The Libor-rigging scandal took a new twist on Monday when Lloyds Banking Group faced accusations of unlawful behaviour after being ordered pay compensation to the Bank of England for manipulating the fees it paid for emergency funding during the height of the banking crisis.
In addition to £218m of fines from regulators in the UK and US for rigging the benchmark rate, the 24% taxpayer-owned bank was ordered to pay Threadneedle Street nearly £8m.
The fines imposed on Lloyds cover two main issues – manipulating Libor, for which seven other firms have been punished – and, for the first time, rigging another rate, known as the repo rate. This repo rate was used to calculate the scale of the fees paid to the Bank of England for its special liquidity scheme (SLS) which was created to pump money into the financial system amid fears banks were facing a credit crisis.
The Bank of England said Lloyds' manipulation of the repo rate was "highly reprehensible and clearly unlawful".
As has been the case with other Libor fines – Barclays was the first to be penalised in June 2012 – regulators on both sides of the Atlantic published emails and electronic chats exposing evidence of manipulation. In one exchange, a Lloyds trader remarks when asked about reducing a Libor rate: "every little helps... It's like Tescos".
Unlike other Libor penalties, Lloyds is also paying the Bank of England £7.8m in compensation because of the lower fees being paid for the SLS, which was introduced in April 2008 and closed in January 2012.
In a harshly worded letter, the Bank of England governer Mark Carney said this scheme was intended to help banks get through the worse of the financial crisis as Lloyds TSB rescued HBOS, which owned Halifax and Bank of Scotland.
"Such manipulation is highly reprehensible, clearly unlawful and may amount to criminal conduct on the part of the individuals involved," Carney said.
The Lloyds chairman, Lord Blackwell, replied: "I absolutely share your concern about the nature of the SLS conduct and in particular its implications for reducing fees. This was truly shocking conduct, undertaken when the bank was on a lifeline of public support".
Tracey McDermott, the FCA's director of enforcement and financial crime, said: "The firms were a significant beneficiary of financial assistance from the Bank of England through the SLS. Colluding to benefit the firms at the expense, ultimately, of the UK taxpayer was unacceptable.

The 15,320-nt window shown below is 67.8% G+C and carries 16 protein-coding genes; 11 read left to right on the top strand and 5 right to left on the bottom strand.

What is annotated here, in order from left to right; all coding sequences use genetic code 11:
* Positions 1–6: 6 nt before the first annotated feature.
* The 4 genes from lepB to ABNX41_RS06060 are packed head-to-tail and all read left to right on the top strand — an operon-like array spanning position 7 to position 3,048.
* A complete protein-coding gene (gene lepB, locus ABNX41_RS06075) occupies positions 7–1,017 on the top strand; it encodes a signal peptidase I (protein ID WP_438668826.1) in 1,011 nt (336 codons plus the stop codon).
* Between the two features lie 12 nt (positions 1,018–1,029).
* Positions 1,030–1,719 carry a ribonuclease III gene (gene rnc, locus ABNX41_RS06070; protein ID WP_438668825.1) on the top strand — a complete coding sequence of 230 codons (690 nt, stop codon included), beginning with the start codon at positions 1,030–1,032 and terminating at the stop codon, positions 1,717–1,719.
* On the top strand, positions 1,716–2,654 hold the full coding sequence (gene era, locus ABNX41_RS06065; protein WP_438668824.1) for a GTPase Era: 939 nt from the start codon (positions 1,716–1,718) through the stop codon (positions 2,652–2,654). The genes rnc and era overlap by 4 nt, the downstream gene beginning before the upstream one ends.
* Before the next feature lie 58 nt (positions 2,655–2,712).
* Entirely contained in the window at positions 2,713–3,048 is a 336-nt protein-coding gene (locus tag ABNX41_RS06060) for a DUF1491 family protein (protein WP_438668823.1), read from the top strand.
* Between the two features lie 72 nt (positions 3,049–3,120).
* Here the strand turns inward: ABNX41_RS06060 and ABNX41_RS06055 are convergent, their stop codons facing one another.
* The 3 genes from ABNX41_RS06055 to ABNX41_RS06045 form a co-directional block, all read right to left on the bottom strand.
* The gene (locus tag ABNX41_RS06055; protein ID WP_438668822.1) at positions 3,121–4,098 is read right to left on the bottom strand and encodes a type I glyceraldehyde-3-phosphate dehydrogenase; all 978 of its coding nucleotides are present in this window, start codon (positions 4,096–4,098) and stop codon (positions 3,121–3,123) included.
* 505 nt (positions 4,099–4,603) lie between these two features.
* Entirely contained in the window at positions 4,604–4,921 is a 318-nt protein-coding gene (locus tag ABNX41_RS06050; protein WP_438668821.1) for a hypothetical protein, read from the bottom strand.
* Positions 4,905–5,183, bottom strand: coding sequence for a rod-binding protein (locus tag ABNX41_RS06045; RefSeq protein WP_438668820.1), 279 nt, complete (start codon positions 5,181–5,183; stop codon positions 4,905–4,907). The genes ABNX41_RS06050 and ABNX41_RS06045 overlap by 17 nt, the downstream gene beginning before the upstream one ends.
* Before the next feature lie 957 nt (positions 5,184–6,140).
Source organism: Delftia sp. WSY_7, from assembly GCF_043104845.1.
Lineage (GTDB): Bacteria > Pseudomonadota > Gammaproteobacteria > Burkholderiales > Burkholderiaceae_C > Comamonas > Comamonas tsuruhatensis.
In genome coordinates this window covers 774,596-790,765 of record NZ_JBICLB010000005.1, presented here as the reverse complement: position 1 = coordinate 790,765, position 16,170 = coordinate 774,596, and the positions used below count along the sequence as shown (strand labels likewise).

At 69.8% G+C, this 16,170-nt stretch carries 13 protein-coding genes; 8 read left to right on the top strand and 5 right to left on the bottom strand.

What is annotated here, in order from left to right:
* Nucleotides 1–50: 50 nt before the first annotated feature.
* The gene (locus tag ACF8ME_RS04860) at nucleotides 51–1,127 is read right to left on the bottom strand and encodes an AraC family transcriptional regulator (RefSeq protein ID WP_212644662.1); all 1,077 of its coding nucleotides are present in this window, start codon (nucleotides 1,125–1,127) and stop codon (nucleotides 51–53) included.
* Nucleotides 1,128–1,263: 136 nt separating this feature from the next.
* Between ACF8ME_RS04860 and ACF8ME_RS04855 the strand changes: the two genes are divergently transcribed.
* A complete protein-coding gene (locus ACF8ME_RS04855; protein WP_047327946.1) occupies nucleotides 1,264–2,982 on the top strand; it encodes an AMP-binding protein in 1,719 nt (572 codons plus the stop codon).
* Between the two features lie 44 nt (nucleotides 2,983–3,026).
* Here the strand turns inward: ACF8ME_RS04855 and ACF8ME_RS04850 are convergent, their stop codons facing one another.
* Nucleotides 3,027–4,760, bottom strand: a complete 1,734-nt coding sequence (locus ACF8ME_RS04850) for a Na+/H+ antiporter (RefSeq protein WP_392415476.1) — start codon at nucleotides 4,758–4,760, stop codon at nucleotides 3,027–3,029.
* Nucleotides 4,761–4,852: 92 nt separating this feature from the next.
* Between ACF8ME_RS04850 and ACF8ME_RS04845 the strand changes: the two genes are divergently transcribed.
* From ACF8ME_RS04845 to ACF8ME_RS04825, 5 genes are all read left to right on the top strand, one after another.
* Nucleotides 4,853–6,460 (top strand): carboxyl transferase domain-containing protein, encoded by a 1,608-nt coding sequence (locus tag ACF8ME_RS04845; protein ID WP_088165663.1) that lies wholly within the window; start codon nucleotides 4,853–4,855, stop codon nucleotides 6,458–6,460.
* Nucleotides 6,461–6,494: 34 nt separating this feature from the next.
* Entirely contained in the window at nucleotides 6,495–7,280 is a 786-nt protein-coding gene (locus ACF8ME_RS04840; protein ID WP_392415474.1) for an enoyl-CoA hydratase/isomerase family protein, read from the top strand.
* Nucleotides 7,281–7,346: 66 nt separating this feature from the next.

"The abuse of the SLS is a novel feature of this case but the underlying conduct and the underlying failings - to identify, mitigate and monitor for obvious risks - are not new. If trust in financial services is to be restored then market participants need to ensure they are learning the lessons from, and avoiding the mistakes of, their peers. Our enforcement actions are an important source of information to help them do this," she said.
The Financial Conduct Authority, which issued fines alongside two US regulators, shows a manager from Bank of Scotland and a trader at Lloyds acknowledging their influence over the repo rate used to price the SLS. "While we've got two votes we should use this to our advantage, you know what I mean?" the Bank of Scotland manager told his colleague in 2009, four months after the two banks merged.
Four individuals at Bank of Scotland and Lloyds were involved in or knew about the repo fixing while 12 were involved in or knew about rigging Libor when priced in sterling, US dollars and Japanese yen, where there was collusion with the Dutch bank Rabobank.
The Libor fine also covers a period when Bank of Scotland was still part of HBOS and as it was being rescued by Lloyds. Bank of Scotland submitters to Libor were given direct instructions to ensure their rates did not appear too high. Submitting a higher rate than rivals may have indicated their bank was in financial distress. An individual at Bank of Scotland responsible for submissions to Libor sent a message to a rival: "I've been pressured by senior management to bring by rates down into line with everyone else". Only days previously, the rate had been half a percentage point higher than rivals.
Libor has been overhauled since the furore caused by the fines on Barclays and others, including Royal Bank of Scotland and UBS. During the period of the offences it was based on submissions from banks at the rate they believed their rivals would charge them to borrow for a number of periods, ranging from overnight to 12 months.
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